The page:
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Monarch Butterfly

Migratory Wildlife, Canada-Mexico

Stamp Info

Name Value
Date of Issue August 15, 1995
Year 1995
Quantity 4,550,000
Denomination
45¢
Perforation or Dimension 13 x 12.5
Series Migratory Wildlife, Canada-Mexico
Series Time Span 1995
Printer Canadian Bank Note Company, Limited.
Postal Administration Canada

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Stamp Price Values

Condition Name Avg Value
M-NH-VF
Mint - Never Hinged - Very Fine Only available to paid users
U-VF
Used - Very Fine Only available to paid users
* Notes about these prices:
  • They are not based on catalogue values but on current dealer and auction listings. The reason for this is that catalogues tend to over-value stamps.
  • They are average prices. The actual value of your stamp may be slightly above or below the listed value, depending on the overall condition of your stamp. Use these prices as a guide to determine the approximate value of your stamps.

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About Stamp

Four of the many wildlife species that migrate between Canada and Mexico are featured on a se-tenant block of commemorative stamps to be issued August 15, 1995. The wildlife depicted include an insect (the monarch butterfly), a mammal (the hoary bat) and two birds (the northern pintail and the belted kingfisher). The migration habits of each are unique, but all travel for the same reason: to ensure their survival by finding distinct habitats in each country. The monarch butterfly is noted for its bright colours, 76 to 102 mm (three to four-inch) wingspan, fondness for flowers and wide distribution. The monarch is the only North American butterfly that migrates north and south on a regular basis. One of the few milkweed butterflies found in North America, female monarchs lay their eggs on the underside of milkweed leaves. The larvae feed upon the plant's somewhat toxic sap; as a result, the larvae retain this toxicity in their bodies, and predators learn to avoid eating them because they "taste bad". Monarchs west of the Rockies winter in California. Monarchs from east of the Rockies begin their migration to Mexico in mid-September to October, and travel in a slow-moving loose or compact swarm. Dr. Fred A. Urquhart, a Canadian, discovered that in small area in the Sierra Madre Mountains west of Mexico City, monarchs gather by the millions - perhaps 100 million in all. One of his tagged specimens had flown an amazing 2,020 kilometres to Mexico from Chaska, Minnesota. While in Mexico, the monarch butterfly remains in a sluggish state, as the cool weather reduces its metabolic rate so its body maintains the nutrients needed for the return flight northward. While one generation accomplishes the southern journey, it may take three or four generations to return to the original range, arriving in May or early June.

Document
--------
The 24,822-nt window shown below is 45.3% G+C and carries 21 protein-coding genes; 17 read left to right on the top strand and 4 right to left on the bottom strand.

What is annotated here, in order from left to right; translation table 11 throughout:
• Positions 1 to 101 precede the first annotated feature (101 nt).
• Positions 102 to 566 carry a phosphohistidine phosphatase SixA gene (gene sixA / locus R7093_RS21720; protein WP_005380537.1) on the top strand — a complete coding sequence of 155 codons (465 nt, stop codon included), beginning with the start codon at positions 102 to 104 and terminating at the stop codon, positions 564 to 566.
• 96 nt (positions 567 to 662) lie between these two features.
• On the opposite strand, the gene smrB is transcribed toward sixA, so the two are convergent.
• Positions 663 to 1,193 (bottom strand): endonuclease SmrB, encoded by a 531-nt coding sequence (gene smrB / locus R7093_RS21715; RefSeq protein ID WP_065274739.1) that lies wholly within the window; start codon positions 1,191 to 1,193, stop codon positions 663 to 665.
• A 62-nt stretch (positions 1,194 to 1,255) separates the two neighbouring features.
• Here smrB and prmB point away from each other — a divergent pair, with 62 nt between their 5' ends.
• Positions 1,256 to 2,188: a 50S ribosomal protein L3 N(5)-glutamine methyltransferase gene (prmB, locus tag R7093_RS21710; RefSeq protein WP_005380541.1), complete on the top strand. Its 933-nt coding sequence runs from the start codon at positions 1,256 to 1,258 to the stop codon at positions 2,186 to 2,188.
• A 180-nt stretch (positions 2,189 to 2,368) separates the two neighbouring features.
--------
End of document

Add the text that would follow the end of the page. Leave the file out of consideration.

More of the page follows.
Creators

Designed by Debbie Adams.

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Reference

Canada Post Corporation. Canada's Stamps Details, Vol. 4, No. 4, 1995, p. 5-6.

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